Usually, Durock vs. HardieBacker is a result of contractor preference. If a contractor likes a certain kind of product, they are more likely to use it more often, and that results in product bias.

Sometimes, a bad installation process will also change the view of a contractor who may change his mind about a product after seeing shoddy work.

HardieBacker and Durock are different products, but they are essentially and often used for the same type of work. The differences between the two products are vast.

HardieBacker vs. Durock

There are a few key things that make HardieBacker board different from Durock. It should be noted that HardieBacker is approved only for internal use and should never be used outside. Durock can be used for both internal and external situations.

Durock is a reliable cement product that contains glass mesh. It is the heavier of the two materials, which means it is more difficult to use and maneuver. It will be more difficult to cut Durock board and installation will be messier. There will have to be a particulate cleanup during cutting and smoothing.

HardieBacker is much more light, and it is also the best selling brand of cement board available. It is much cleaner because it does not have any glass in it. It allows for a smooth job with minimal mess. As a bonus, HardieBacker board has an EZ Grid pattern so you can cut perfect lines.

The makeup of HardieBacker also has the advantages of flexibility and strength. It is lighter and more flexible than its competitor, which makes for easier and efficient installation without sacrificing integrity. It also allows for easier cleanup.

HardieBacker is also the go-to choice when it comes to countertops and tile. Durock is too abrasive and can damage vinyl, porcelain, and enamel.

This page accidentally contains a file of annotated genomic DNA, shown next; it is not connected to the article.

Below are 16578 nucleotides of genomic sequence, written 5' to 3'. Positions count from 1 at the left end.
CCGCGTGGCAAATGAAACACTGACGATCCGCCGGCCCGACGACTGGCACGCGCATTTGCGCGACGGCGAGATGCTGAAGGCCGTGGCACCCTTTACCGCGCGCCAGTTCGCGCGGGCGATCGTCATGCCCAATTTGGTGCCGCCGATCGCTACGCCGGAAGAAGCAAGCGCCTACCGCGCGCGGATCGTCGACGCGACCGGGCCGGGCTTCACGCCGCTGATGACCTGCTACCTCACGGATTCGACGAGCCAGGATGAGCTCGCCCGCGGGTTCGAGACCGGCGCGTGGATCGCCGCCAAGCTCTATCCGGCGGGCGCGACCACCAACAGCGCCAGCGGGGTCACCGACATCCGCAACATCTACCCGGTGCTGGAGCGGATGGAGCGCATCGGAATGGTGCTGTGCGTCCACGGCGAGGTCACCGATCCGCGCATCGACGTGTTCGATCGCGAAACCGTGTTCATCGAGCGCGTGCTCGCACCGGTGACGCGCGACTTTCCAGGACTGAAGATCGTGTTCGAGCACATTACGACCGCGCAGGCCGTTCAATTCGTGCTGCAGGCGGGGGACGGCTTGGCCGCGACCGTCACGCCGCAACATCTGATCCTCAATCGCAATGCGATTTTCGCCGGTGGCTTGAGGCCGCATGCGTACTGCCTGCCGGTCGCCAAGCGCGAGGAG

HardieBacker does not contain any course materials, so it is the preferable choice. It has a warranty that extends over the use of vinyl tile applications. Durock does not.

Setbacks for HardieBacker

One issue that becomes a problem for HardieBacker is areas that become exposed to moisture. The cement and fiber mixture makes it difficult to remain as “waterproof” as the packaging suggests.

However, it is mold resistant, so it can be used to underlay showers and tubs. It might be a good idea to apply a waterproof sealant over the HardieBacker during installation to ensure sanitation.

Cement Board and Wonderboard

Now that we have learned quite a bit about both HardieBacker and Durock, we can now talk about HardieBacker vs. Cement Board or, more specifically, HardieBacker vs. Wonderboard vs. Durock. Let’s find out about Cement Board, and some of it’s used.

Cement board is a mineral based product made of inorganic materials including cement, water, silica, limestone flour, and Kevlar or fiberglass.

Unlike wood base materials such as plywood that contain wood such as drywall, Cement board does not have the organic material that would promote rot or decomposition.

Cement board is porous, so grout and mortar adhere to it well. It can be nailed or screwed into almost any material, including cinderblock, brick, and concrete. Cement board is easily cut with a hand saw or a power saw.

Wonderboard is a type of cement board used for tiling in wet places, especially bathrooms. Wonderboard is used specifically for shower and tub tiles, but they are also used on decks, floors, and pools.

Wonderboard works well for these locations because it is the only backer that will not fail when the water inevitably penetrates the tile. Cement board is best for any job that is always going to be submerged in water, and Wonderboard is arguably the best choice for the job.

Now that you know the different type of backers, you can decide as to which will be best for your job. Whether it be the ever popular HardieBacker, the always useful Durock, or anything in between we are sure that once you choose you will be well on the path to getting your project underway as soon as possible!

Josh Hurd
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